Fines for NYC agents who show illegal apartments - FOX 10 News | myfoxphoenix.com

Fines for NYC agents who show illegal apartments

Posted: Updated:

NEW YORK (AP) -- New York's buildings department has started issuing fines to real estate agents and brokers who advertise and show illegal apartments for rent.

The New York Times reports that the fines start at $3,600 and can go up to five times that amount.

Buildings Commissioner Robert LiMandri says the agents "are the enabler. We have to hold them accountable."

In January and March, the agency issued fines to 10 agents for listing apartments in neighborhoods including Park Slope in Brooklyn and Hamilton Heights in Upper Manhattan. .

The Real Estate Board of New York says brokers have the responsibility to act if they know something. But it said the question was what did they know and how difficult was it to find out that kind of information.

  • Your MoneyMore>>

  • Grocery-store etiquette

    Grocery-store etiquette

    Friday, April 18 2014 4:28 PM EDT2014-04-18 20:28:50 GMT
    Whether barricading shopping aisles with abandoned carts, massaging every piece of fruit in the building, or blankly staring at a shelf of items so no one else can pick one, grocery store pests can turn a quick trip to restock your fridge into a nightmare.
    Whether barricading shopping aisles with abandoned carts, massaging every piece of fruit in the building, or blankly staring at a shelf of items so no one else can pick one, grocery store pests can turn a quick trip to restock your fridge into a nightmare. In the hope of gently educating those unclear on grocery-shopping etiquette, we asked you to help us put together a list of what not to do.
  • Basil farm ready to switch to marijuana

    Basil farm ready to switch to marijuana

    Friday, April 18 2014 4:11 PM EDT2014-04-18 20:11:50 GMT
    Basil plants grow on a New Jersey farm, but the facility could be turned into a five-acre medical marijuana greenhouse with only 48 hours' notice. The hoses from the state-of-the-art Dutch hydroponic system are watering flowers now, but with a few minor adjustments could just as easily grow marijuana plants for medicinal cannabis. The only reason it's not happening now is because the company is publicly traded and subject to federal law.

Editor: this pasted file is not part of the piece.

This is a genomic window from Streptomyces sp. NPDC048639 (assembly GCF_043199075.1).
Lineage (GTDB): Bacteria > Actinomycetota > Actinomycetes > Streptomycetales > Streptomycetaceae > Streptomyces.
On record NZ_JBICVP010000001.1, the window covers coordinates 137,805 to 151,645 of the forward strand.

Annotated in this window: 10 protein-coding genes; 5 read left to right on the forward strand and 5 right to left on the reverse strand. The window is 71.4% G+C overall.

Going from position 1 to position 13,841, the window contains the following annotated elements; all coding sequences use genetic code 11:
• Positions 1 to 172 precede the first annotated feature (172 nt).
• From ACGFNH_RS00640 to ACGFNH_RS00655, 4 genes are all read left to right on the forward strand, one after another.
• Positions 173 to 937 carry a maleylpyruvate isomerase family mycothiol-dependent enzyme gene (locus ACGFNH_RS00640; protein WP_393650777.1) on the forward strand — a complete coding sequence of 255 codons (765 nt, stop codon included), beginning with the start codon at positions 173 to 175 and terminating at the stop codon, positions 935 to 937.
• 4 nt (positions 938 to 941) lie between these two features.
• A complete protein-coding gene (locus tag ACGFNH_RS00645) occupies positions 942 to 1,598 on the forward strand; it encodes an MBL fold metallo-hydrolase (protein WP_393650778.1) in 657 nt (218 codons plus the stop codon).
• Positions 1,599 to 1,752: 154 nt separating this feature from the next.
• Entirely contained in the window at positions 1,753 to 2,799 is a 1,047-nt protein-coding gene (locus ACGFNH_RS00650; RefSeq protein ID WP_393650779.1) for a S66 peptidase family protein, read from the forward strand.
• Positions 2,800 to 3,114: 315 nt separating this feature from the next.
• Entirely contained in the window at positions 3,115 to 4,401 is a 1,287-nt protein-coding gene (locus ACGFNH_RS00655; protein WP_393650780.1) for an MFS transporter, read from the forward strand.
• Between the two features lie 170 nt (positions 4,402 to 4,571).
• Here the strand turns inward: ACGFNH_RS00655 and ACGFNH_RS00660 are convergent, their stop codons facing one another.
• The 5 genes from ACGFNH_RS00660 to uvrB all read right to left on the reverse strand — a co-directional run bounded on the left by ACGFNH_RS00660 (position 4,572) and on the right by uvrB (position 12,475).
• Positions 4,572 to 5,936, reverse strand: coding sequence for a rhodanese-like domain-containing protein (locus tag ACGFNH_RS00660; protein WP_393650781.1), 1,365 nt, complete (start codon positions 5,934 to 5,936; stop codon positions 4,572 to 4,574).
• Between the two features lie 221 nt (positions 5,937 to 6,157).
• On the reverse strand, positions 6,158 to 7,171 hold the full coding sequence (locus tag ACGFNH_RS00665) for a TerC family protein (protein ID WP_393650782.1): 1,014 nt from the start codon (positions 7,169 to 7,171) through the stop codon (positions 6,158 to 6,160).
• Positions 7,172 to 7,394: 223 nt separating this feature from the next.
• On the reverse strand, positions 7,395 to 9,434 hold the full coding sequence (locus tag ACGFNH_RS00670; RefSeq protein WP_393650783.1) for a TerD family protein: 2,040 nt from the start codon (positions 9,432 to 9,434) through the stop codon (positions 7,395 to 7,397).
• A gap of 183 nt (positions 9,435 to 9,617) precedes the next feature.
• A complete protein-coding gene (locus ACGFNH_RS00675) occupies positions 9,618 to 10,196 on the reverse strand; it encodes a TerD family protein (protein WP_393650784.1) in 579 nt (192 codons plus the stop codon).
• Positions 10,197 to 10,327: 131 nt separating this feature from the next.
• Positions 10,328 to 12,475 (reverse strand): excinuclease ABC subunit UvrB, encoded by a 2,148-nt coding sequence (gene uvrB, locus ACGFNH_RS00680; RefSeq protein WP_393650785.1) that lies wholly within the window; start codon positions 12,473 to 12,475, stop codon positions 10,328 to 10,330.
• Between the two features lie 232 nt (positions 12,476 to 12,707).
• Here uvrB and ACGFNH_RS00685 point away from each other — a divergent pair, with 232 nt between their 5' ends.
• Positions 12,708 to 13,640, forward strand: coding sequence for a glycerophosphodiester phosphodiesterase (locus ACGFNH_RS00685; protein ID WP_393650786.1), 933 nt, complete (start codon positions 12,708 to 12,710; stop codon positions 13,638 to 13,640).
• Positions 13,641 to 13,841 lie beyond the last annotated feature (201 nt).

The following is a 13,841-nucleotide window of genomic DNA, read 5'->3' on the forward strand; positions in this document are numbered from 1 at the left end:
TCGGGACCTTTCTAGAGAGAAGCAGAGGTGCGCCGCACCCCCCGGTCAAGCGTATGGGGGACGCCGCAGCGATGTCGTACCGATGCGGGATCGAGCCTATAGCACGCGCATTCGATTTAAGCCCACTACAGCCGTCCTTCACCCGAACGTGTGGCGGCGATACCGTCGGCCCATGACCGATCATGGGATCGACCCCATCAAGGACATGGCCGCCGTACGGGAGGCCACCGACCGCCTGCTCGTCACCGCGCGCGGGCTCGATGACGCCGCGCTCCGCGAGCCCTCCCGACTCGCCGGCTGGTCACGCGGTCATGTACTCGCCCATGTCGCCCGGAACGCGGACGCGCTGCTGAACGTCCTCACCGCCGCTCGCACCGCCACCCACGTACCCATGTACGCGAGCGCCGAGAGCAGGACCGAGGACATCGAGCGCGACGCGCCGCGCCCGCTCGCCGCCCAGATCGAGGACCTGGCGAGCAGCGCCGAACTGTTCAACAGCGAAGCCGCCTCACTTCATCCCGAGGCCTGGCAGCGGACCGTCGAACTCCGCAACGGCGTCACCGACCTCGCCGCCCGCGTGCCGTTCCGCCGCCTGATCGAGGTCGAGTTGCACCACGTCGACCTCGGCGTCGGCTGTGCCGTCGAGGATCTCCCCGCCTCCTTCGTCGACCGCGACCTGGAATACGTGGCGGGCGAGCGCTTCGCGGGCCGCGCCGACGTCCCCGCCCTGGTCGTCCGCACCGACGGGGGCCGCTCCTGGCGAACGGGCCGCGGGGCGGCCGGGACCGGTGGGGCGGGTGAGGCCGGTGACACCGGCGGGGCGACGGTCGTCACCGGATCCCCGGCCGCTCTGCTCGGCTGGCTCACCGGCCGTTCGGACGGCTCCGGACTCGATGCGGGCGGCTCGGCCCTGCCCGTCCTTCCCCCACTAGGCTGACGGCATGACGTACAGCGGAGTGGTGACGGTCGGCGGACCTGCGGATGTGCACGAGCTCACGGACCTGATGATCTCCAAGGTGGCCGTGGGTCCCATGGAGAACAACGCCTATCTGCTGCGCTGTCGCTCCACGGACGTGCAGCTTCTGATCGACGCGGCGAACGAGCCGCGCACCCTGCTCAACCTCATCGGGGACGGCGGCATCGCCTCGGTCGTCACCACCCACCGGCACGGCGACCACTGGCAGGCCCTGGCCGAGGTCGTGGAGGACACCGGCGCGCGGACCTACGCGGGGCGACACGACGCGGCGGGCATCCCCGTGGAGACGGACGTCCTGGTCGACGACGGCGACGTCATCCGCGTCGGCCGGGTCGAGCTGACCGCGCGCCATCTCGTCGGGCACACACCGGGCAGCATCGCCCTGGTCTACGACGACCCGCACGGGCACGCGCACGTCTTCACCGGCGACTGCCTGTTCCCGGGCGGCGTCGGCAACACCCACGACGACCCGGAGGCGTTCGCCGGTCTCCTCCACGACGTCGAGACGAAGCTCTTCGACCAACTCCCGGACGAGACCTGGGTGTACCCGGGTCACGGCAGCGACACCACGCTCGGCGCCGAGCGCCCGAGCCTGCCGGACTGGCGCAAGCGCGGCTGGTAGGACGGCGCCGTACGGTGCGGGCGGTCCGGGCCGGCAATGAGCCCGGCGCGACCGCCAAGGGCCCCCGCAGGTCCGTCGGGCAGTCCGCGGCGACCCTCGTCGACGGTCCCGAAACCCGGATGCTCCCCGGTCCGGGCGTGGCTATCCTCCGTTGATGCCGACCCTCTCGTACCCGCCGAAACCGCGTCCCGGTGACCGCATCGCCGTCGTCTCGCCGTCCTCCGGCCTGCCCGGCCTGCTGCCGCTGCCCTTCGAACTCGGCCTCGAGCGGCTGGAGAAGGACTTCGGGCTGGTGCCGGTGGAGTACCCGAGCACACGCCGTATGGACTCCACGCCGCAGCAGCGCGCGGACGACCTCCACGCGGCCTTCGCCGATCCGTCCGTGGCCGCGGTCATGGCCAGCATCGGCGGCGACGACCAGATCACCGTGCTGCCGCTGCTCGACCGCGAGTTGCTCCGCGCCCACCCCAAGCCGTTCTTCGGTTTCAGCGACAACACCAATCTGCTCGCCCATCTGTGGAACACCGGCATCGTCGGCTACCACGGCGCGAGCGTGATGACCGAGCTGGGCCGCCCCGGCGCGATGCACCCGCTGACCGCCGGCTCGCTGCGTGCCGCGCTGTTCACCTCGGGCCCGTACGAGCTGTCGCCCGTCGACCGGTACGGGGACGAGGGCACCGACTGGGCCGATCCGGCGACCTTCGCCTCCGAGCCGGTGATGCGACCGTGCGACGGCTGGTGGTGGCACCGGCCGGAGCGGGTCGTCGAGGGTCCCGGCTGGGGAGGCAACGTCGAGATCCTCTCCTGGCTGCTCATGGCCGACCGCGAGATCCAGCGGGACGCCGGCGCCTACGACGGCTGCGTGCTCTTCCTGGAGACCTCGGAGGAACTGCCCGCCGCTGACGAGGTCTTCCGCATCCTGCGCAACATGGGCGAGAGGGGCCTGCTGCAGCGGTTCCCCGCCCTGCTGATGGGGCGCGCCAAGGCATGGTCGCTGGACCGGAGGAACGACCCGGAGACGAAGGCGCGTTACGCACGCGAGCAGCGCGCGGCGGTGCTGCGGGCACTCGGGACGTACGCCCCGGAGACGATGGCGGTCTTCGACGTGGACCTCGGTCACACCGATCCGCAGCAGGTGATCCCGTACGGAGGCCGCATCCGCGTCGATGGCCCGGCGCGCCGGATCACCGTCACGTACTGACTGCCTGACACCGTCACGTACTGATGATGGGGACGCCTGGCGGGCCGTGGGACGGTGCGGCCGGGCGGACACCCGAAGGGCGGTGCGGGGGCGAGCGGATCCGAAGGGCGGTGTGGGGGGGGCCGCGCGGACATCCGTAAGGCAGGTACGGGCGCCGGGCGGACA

Basil plants grow on a New Jersey farm, but the facility could be turned into a five-acre medical marijuana greenhouse with only 48 hours' notice. The hoses from the state-of-the-art Dutch hydroponic system are watering flowers now, but with a few minor adjustments could just as easily grow marijuana plants for medicinal cannabis. The only reason it's not happening now is because the company is publicly traded and subject to federal law.
  • Do you waive your right to sue if you follow a company on social media?

    Do you waive your right to sue if you follow a company on social media?

    Friday, April 18 2014 8:19 AM EDT2014-04-18 12:19:02 GMT
    General Mills quietly tweaked its legal policies, which made getting coupons or joining a contest online two things that would simultaneously prevent you from being able to sue the company. But what about Tweeting or just liking a General Mills company's Facebook page? There's concern about that, too.
    General Mills quietly tweaked its legal policies, which made getting coupons or joining a contest online two things that would simultaneously prevent you from being able to sue the company. But what about Tweeting or just liking a General Mills company's Facebook page? There's concern about that, too.
Powered by WorldNow

KSAZ-TV & KUTP
511 W. Adams St.
Phoenix, AZ 85003

Phone: (602) 257-1234
Fax: (602) 262-0177

Didn't find what you were looking for?
All content © Copyright 2000 - 2014 Fox Television Stations, Inc. and Worldnow. All Rights Reserved.
Privacy Policy | Terms of Service | Ad Choices